What Pakistan should do in Afghanistan

Published: March 18, 2012
The writer teaches physics and political science at LUMS

The writer teaches physics and political science at LUMS

Many Pakistanis living and working in Kabul say they feel a palpable hostility towards them once their nationality becomes known. Some occasionally pretend to be Indians, which brings more acceptability. If this anecdotal evidence indicates an actual truth, then it is worrisome. In principle Afghans should like Pakistanis better; they share a common religion and the Pakhtun populations on either side of the border have strong kinship links. Indians have much less in common with Afghans and so should be liked less. So what explains the present situation, and what can Pakistan do to change things?

Relations between neighbouring states everywhere, and their people, tend to be complicated: countries sharing a common border often secretly meddle in each other’s affairs. Pakistan and Afghanistan have also played games with each other. Much before the 1979 Soviet invasion, Afghanistan had been an irritating but innocuous adversary with its territorial claims on NWFP. When General Mohammed Daud Khan supported the Pakhtunistan movement, Zulfikar Ali Bhutto proceeded to sponsor Islamic militancy in Afghanistan. After this was launched in the Panjsheer Valley under Ahmad Shah Massoud, Daud got the message and backed off.

Pakistan might have resisted the urge to interfere again but for the Soviet invasion. Thereafter it became a willing pawn for new American ambitions in the region. Under General Ziaul Haq, Pakistan soon joined up with the United States and Saudi Arabia to launch the first truly global jihad of history. This was to turn into the CIA’s largest ever covert operation — a successful one.

The Soviets would soon be defeated and Zia had plans for Afghanistan. In an interview to American journalist, Selig Harrison, he said: “All right, you Americans wanted us to be a front-line state. By helping you, we have earned the right to have a regime in Afghanistan to our liking. We took risks as a front-line state, and we won’t permit it to be like it was before, with Indian and Russian influence there and claims on our territory. It will be a real Islamic state, a real Islamic confederation. We won’t have passports between Pakistan and Afghanistan. It will be part of a pan-Islamic revival that will one day win over the Muslims in the Soviet Union, you will see.”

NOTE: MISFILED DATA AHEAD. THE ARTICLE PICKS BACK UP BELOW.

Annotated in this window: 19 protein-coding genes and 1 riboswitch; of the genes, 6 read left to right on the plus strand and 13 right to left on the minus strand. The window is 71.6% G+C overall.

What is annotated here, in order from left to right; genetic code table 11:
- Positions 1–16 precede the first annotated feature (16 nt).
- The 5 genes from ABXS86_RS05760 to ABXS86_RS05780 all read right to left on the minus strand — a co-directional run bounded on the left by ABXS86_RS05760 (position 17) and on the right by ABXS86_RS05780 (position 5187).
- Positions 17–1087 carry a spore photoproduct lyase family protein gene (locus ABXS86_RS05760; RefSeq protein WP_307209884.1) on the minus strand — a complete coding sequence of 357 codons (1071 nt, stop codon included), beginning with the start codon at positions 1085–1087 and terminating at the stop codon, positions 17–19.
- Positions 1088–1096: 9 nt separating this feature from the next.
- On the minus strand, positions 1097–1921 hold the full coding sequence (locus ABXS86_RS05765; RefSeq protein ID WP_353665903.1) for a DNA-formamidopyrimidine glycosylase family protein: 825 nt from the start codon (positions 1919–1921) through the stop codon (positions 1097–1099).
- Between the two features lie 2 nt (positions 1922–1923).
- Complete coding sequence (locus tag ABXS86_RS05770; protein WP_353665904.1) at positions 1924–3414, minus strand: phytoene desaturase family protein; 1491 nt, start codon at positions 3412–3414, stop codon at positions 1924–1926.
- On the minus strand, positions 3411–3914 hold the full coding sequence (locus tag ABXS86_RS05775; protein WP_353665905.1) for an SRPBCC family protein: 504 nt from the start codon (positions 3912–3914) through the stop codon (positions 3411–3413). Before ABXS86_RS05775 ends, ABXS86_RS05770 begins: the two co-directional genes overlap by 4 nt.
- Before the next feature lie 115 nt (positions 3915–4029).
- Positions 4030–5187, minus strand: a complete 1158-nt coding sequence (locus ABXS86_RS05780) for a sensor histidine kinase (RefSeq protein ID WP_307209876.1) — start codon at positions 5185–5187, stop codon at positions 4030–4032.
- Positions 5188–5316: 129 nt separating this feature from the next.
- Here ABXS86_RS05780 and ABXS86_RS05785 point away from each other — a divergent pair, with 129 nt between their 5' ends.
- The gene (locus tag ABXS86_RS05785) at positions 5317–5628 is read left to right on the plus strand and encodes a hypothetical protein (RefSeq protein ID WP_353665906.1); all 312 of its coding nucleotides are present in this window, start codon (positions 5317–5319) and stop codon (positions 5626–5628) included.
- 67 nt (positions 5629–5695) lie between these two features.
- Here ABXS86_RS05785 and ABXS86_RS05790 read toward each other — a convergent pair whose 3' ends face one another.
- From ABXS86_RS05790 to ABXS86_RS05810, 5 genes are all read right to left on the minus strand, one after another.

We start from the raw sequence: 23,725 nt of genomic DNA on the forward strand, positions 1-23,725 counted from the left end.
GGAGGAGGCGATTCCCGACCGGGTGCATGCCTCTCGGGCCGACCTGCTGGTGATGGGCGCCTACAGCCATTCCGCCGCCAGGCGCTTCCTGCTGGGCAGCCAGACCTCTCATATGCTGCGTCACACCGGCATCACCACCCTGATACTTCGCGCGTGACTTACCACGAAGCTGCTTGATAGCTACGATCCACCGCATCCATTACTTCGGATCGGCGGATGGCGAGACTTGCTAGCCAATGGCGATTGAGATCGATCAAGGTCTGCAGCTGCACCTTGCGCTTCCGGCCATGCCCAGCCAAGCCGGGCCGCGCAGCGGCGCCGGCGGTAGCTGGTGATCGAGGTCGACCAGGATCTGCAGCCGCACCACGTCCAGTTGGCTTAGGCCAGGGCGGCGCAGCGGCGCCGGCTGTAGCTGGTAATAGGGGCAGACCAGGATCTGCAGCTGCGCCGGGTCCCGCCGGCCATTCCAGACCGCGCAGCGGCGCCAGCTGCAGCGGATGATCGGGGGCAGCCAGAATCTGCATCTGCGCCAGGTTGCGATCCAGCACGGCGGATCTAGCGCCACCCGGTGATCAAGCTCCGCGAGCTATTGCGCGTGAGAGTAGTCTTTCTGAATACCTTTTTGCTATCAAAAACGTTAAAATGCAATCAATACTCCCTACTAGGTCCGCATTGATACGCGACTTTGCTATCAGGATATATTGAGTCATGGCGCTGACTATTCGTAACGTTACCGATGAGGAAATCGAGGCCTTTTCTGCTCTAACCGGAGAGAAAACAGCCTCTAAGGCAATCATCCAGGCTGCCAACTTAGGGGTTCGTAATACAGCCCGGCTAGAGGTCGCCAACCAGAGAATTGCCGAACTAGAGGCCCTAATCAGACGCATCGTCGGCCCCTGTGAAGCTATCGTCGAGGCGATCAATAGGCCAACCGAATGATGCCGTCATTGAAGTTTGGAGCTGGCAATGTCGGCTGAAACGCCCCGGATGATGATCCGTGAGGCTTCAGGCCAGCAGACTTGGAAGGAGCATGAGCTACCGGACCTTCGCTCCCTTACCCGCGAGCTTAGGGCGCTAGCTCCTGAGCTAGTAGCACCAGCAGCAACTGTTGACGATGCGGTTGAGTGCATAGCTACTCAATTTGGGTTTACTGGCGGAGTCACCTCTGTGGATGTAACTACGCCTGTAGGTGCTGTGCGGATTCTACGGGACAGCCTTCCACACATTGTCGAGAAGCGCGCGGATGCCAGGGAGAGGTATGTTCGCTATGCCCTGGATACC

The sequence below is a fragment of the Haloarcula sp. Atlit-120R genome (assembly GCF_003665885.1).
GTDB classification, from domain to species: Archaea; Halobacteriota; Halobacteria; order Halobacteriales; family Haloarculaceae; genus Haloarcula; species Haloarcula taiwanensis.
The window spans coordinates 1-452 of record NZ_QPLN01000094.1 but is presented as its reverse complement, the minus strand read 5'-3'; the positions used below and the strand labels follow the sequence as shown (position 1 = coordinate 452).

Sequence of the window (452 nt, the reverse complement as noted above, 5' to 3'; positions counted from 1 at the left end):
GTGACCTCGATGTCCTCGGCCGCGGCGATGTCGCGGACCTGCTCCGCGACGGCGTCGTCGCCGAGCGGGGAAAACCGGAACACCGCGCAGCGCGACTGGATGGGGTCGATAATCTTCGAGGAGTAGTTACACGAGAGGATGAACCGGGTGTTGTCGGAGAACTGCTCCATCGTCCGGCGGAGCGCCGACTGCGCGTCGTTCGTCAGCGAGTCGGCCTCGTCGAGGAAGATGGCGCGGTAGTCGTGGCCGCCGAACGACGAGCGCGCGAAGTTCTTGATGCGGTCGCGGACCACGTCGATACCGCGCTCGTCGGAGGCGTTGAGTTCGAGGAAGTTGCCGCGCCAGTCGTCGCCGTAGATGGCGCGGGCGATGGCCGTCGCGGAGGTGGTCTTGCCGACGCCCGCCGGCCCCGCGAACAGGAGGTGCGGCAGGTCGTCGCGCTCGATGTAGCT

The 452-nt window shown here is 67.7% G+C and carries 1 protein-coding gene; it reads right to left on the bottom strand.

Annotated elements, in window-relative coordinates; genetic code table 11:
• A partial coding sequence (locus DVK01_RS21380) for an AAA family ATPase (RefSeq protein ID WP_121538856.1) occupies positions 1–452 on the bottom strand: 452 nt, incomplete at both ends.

This dream temporarily soured after General Musharraf’s post-9/11 double-dealing with the ISI’s progeny, the Taliban. But it never went away. If the present series of Difah-e-Pakistan rallies across the country are indeed sponsored by the Pakistan Army, then it has sprung back to life.

The eagerness to put ‘our boys’ back into the driving seat in Kabul is driven by the impending 2014 US withdrawal. The GHQ’s strategic planners see India and Iran manipulating events in an effort to secure undue influence in the Afghan government. The conclusion they draw is that proxy forces should once again be fielded for gaining positional advantage in the fight to come.

But such earlier manipulations have had catastrophic consequences for the people of Afghanistan, which explains why so many Afghans are unhappy with us. In a prescient essay written in 1995, the late Eqbal Ahmad had seen disaster coming: “the quest of a mirage misnamed ‘strategic depth’ — has deeply alienated trusty old allies while closing the door to new friendships. Its national security managers have in fact squandered historic opportunities and produced a new set of problems for Pakistan’s security.”

The Taliban, who had then just emerged, turned out to be the most retrograde political movement in the history of Islam. These lords of war did to the people of Afghanistan what the people of Swat were to see many years later. They proscribed music and sports in Afghanistan, inflicted harsh punishments upon men for trimming their beards, flogged taxi drivers for carrying women passengers, prevented sick women from being treated by male physicians, and banished girls from schools and women from the work place. Iran denounced the new Pakistan-supported victors as “fanatical, medieval Taliban” after they slaughtered 5,000 Shias in Bamiyan province.

Today some local commentators, with an eye towards pleasing GHQ, are arguing that the ‘new Taliban’ are different from the ‘old Taliban’. But these are facile claims, unsupported by evidence. Afghanistan is now a war-devastated country and Pakistan, like the Soviet Union and the United States, shares responsibility for this. Rather than ‘gift’ Afghans a second round of Taliban rule using the ‘strategic assets’ based in Quetta and North Waziristan, we must make amends.